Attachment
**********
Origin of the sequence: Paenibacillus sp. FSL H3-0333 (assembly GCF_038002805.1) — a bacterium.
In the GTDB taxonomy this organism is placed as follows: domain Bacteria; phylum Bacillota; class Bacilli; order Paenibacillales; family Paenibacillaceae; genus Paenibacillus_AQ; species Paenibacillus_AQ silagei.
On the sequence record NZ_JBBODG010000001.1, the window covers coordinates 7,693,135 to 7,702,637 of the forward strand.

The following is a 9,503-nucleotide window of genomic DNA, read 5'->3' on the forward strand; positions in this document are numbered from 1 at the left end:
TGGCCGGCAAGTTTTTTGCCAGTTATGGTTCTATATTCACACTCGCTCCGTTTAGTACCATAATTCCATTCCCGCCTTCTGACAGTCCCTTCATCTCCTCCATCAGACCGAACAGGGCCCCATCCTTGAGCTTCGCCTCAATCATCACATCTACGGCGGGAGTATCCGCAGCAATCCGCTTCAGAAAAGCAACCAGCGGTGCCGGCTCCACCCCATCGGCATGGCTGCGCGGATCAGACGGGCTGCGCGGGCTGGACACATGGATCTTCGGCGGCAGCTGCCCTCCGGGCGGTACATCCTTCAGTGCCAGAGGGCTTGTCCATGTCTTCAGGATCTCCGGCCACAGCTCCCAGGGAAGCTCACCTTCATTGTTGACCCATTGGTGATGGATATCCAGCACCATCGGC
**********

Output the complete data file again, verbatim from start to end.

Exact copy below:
Origin of the sequence: Paenibacillus sp. FSL H3-0333 (assembly GCF_038002805.1) — a bacterium.
In the GTDB taxonomy this organism is placed as follows: domain Bacteria; phylum Bacillota; class Bacilli; order Paenibacillales; family Paenibacillaceae; genus Paenibacillus_AQ; species Paenibacillus_AQ silagei.
On the sequence record NZ_JBBODG010000001.1, the window covers coordinates 7,693,135 to 7,702,637 of the forward strand.

The following is a 9,503-nucleotide window of genomic DNA, read 5'->3' on the forward strand; positions in this document are numbered from 1 at the left end:
TGGCCGGCAAGTTTTTTGCCAGTTATGGTTCTATATTCACACTCGCTCCGTTTAGTACCATAATTCCATTCCCGCCTTCTGACAGTCCCTTCATCTCCTCCATCAGACCGAACAGGGCCCCATCCTTGAGCTTCGCCTCAATCATCACATCTACGGCGGGAGTATCCGCAGCAATCCGCTTCAGAAAAGCAACCAGCGGTGCCGGCTCCACCCCATCGGCATGGCTGCGCGGATCAGACGGGCTGCGCGGGCTGGACACATGGATCTTCGGCGGCAGCTGCCCTCCGGGCGGTACATCCTTCAGTGCCAGAGGGCTTGTCCATGTCTTCAGGATCTCCGGCCACAGCTCCCAGGGAAGCTCACCTTCATTGTTGACCCATTGGTGATGGATATCCAGCACCATCGGC